Saturday, July 4, 2015

Book Reviews: Necessary Evil

Necessary Evil
by David A. Van Meter
This is a very creepy thriller/horror revenge story. It's told in first person so you never get the chance to step outside of the subject's mind. This was a short novel, just over 300 pages. It's an older book, written a little over twenty years ago. It was very graphic for the times, but still retains its ability to shock even in today's grindcore market. Revenge is not really a morally good feeling is it? We try to get rid of it by outsourcing private revenge to a dispassionate justice system. But for some crimes and for some people that's not enough. Some people are able to forgive the worst trespasses as indeed Christianity argues that they should. Vengeance is not man's but God's. Other people scoff at such arguments. If someone hurts them or gives them trouble they want to repay evil for evil, hurt for hurt, pain for pain to bitter end. For some people turning the other cheek only invites further attacks. And even if it didn't it would still be morally wrong to do so. You come after me with a bat; I get my gun. You put my brother in the hospital; I leave your son's casket on your front door. And so on. Most societies can not operate if everyone behaved in such a fashion because we'd live in a Hobbesian state of nature where no one can trust anyone who is stronger than they are. So in order to have the benefits of society we all implicitly agree to give up our private desires of revenge or retribution to accept the dictates of judges, juries and the law. But what if the law lets us down? Then what? Do we accept that sometimes a guilty person gets away with his or her crime? Or does that haunt us? In Necessary Evil, Van Meter shows almost in a clinical way how an act of evil impacts a child and warps him for life. If you have ever wondered where an adult psychopath came from, Necessary Evil gives a pretty good, though occasionally cliched, depiction of just how such a human being is created. The story jumps back and forward through time. We get childhood memories, teenage memories and finally present day descriptions from a thirty three year old man.

Billy McIlwaine is a thirty three year old man who has just been released from prison for a horrific crime which is not important to know about in this review. He's seemingly adjusted to being back in society. He has a job as a security guard and does his best to stay out of trouble. All the same though Billy is haunted by memories of a better time. Twenty three years prior when Billy was just ten he was forced to witness the murder of his maternal grandfather. In part Billy blames himself for his grandfather's murder. Not only did the lowlife perpetrators not go to jail they were able to claim self-defense and even successfully sued the estate. Billy's father Ned cared nothing for his father-in-law or wife and son. As soon as he learned there was no money forthcoming, he left. Even when he was around he wasn't much of a husband or father. He abused and cheated religiously on his wife, Billy's mother Grace. Grace is an alcoholic who has attempted suicide. Left to grow up with the clingy and oft inappropriate Grace (this is quite a Freudian story) Billy becomes alienated in some very real ways that go unnoticed. By the time Billy is a teen, Grace has turned her life around and become very financially successful in real estate. She doesn't have a lot of time left to tend to Billy. She has work to do. But Billy is obsessed with finding the two men who murdered his beloved grandfather.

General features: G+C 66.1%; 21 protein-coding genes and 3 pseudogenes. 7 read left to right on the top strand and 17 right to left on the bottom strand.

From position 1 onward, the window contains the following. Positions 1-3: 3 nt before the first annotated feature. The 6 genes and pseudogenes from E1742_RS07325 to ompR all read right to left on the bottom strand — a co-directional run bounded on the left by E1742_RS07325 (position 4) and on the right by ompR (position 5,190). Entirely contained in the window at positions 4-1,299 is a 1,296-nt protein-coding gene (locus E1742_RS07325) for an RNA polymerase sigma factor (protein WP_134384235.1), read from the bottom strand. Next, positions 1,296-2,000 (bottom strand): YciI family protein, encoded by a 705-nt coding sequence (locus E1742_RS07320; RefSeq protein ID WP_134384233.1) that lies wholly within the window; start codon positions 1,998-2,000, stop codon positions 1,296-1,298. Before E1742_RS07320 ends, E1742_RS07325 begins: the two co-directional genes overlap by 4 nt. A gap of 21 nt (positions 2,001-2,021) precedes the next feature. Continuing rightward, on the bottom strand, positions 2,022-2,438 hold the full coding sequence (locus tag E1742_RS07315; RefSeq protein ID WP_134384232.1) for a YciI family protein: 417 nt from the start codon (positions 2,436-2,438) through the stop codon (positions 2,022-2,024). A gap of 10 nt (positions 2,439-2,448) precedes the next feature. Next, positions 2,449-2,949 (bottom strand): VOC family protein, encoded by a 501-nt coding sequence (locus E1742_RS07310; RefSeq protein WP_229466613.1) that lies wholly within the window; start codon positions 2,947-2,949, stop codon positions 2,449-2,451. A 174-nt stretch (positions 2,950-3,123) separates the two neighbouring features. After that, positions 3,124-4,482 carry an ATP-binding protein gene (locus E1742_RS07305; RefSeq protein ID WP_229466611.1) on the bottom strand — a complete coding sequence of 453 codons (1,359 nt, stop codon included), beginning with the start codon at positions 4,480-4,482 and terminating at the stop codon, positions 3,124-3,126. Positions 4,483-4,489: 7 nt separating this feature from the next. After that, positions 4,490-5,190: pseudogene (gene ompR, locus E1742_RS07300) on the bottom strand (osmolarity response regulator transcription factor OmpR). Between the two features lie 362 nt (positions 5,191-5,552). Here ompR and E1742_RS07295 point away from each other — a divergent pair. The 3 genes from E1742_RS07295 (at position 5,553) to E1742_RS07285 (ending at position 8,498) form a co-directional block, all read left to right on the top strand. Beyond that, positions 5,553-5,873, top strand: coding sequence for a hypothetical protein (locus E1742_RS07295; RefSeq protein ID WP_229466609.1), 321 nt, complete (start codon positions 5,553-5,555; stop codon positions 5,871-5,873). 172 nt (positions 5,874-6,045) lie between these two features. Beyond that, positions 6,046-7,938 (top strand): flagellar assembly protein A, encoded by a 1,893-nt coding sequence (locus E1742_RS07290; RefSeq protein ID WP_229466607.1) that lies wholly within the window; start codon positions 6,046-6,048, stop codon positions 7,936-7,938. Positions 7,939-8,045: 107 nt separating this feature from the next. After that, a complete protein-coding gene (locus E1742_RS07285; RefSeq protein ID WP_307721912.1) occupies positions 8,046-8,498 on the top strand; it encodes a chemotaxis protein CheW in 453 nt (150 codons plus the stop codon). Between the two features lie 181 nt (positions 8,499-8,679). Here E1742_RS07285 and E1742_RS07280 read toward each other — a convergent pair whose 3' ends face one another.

The book sort of dragged a bit in the middle. I did like the idea that people can often be in love with a false memory of a person or in love with who that person used to be and not realize that that person doesn't exist any longer. Our experiences define us and can also twist us. If evil is anything it's the inability to empathize, to put yourself in the other person's shoes. Over time, Billy gradually loses the ability to do this. As everything is told from Billy's POV, the story can get kind of claustrophobic at times. And because Billy is not always certain that what he's seeing is actually there, there are some deliberately unanswered questions. All in all this was an ok book. Not horrible, not the best. Evil can invoke pity at the same time as we know that we must remove the infected person from society, perhaps even from the planet.
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